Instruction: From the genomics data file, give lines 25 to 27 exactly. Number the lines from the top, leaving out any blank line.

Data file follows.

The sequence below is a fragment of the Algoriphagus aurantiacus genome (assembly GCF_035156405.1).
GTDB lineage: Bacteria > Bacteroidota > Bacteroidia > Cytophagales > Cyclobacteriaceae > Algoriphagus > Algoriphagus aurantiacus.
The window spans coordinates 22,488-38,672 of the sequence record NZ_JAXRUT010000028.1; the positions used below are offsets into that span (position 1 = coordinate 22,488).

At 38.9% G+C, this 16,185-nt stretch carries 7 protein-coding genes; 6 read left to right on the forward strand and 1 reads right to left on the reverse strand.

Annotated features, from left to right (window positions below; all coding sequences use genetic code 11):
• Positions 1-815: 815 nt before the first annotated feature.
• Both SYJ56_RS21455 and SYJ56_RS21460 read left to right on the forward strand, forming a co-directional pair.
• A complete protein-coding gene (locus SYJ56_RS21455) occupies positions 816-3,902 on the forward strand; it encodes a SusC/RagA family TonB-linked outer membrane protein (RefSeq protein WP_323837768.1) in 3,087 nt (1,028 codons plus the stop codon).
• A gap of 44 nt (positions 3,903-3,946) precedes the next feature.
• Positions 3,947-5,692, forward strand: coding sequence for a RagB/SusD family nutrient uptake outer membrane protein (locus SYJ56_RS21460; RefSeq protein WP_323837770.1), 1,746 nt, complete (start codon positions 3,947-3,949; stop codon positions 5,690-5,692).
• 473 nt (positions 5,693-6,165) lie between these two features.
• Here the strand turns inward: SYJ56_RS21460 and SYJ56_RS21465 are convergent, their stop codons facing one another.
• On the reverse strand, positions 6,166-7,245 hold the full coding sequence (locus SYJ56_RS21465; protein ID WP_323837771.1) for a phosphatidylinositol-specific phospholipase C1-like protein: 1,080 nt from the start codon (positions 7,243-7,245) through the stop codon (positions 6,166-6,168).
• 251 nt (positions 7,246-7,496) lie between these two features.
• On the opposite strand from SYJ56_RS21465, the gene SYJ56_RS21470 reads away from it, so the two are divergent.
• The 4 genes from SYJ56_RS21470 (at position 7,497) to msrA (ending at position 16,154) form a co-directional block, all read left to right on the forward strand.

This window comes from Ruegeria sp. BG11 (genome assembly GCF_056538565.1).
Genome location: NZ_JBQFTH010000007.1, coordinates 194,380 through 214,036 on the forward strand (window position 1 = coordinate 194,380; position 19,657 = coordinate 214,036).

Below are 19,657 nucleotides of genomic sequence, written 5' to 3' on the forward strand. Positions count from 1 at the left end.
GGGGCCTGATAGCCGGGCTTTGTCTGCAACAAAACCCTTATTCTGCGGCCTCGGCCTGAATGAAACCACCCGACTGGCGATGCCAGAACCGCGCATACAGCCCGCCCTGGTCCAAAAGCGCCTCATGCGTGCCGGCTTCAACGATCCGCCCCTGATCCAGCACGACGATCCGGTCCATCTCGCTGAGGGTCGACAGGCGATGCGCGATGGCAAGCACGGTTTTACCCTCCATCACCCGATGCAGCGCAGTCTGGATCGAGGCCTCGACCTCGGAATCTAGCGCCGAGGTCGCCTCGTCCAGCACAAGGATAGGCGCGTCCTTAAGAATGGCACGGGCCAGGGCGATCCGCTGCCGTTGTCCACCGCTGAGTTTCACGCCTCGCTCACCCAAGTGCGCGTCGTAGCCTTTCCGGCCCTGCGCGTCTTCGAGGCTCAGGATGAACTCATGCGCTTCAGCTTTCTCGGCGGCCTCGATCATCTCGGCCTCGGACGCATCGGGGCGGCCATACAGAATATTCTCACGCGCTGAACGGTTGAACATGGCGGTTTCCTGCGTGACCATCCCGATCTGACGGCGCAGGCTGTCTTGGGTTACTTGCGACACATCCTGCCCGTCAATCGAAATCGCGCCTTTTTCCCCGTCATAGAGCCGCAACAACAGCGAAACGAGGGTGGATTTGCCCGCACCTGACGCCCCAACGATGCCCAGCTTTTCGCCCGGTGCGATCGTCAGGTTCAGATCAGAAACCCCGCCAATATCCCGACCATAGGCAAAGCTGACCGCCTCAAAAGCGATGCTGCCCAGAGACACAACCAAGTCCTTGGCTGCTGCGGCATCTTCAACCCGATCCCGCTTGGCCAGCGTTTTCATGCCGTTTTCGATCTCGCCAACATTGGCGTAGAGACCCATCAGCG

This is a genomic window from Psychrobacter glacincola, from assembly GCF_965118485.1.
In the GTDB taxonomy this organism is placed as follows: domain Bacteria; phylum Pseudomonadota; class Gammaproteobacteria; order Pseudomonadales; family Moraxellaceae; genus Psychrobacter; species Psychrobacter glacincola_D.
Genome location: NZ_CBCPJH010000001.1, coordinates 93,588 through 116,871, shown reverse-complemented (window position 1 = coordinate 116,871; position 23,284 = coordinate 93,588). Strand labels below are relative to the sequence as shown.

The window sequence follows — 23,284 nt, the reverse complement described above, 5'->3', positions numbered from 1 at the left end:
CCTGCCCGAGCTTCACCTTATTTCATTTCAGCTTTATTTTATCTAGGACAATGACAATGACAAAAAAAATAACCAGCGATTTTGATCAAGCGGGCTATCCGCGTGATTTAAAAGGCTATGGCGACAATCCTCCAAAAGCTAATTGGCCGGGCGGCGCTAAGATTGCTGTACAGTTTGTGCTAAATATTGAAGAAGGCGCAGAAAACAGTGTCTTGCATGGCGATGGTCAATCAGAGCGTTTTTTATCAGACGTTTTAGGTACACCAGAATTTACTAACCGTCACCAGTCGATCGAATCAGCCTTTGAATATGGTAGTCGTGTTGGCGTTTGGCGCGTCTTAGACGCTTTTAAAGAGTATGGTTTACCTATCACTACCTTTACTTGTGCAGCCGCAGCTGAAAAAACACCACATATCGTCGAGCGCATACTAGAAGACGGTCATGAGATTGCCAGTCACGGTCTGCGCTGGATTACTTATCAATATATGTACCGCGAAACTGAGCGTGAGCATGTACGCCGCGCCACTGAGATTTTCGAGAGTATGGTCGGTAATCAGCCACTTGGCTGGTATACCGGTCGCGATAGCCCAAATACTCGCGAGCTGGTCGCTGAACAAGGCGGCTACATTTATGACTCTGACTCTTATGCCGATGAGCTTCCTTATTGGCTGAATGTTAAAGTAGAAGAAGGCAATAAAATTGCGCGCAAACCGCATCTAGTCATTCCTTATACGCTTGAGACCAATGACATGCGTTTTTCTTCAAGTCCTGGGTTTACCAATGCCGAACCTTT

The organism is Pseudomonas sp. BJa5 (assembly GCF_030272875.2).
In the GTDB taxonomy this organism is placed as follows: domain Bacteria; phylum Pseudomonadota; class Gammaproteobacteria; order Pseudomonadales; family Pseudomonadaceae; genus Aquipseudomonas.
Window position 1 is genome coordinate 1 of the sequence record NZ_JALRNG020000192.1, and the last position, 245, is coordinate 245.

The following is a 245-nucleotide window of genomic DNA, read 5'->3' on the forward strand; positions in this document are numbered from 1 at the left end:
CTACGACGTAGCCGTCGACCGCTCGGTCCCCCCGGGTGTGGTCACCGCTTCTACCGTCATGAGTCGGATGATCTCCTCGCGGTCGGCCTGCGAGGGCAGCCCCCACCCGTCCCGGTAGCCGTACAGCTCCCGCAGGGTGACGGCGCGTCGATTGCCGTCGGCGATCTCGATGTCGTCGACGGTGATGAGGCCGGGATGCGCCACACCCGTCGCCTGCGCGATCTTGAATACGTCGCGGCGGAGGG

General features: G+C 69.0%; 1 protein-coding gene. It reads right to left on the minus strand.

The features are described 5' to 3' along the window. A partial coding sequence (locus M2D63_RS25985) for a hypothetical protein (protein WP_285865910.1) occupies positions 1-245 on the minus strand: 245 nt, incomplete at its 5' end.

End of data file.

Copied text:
CCTGCCCGAGCTTCACCTTATTTCATTTCAGCTTTATTTTATCTAGGACAATGACAATGACAAAAAAAATAACCAGCGATTTTGATCAAGCGGGCTATCCGCGTGATTTAAAAGGCTATGGCGACAATCCTCCAAAAGCTAATTGGCCGGGCGGCGCTAAGATTGCTGTACAGTTTGTGCTAAATATTGAAGAAGGCGCAGAAAACAGTGTCTTGCATGGCGATGGTCAATCAGAGCGTTTTTTATCAGACGTTTTAGGTACACCAGAATTTACTAACCGTCACCAGTCGATCGAATCAGCCTTTGAATATGGTAGTCGTGTTGGCGTTTGGCGCGTCTTAGACGCTTTTAAAGAGTATGGTTTACCTATCACTACCTTTACTTGTGCAGCCGCAGCTGAAAAAACACCACATATCGTCGAGCGCATACTAGAAGACGGTCATGAGATTGCCAGTCACGGTCTGCGCTGGATTACTTATCAATATATGTACCGCGAAACTGAGCGTGAGCATGTACGCCGCGCCACTGAGATTTTCGAGAGTATGGTCGGTAATCAGCCACTTGGCTGGTATACCGGTCGCGATAGCCCAAATACTCGCGAGCTGGTCGCTGAACAAGGCGGCTACATTTATGACTCTGACTCTTATGCCGATGAGCTTCCTTATTGGCTGAATGTTAAAGTAGAAGAAGGCAATAAAATTGCGCGCAAACCGCATCTAGTCATTCCTTATACGCTTGAGACCAATGACATGCGTTTTTCTTCAAGTCCTGGGTTTACCAATGCCGAACCTTT

The organism is Pseudomonas sp. BJa5 (assembly GCF_030272875.2).
In the GTDB taxonomy this organism is placed as follows: domain Bacteria; phylum Pseudomonadota; class Gammaproteobacteria; order Pseudomonadales; family Pseudomonadaceae; genus Aquipseudomonas.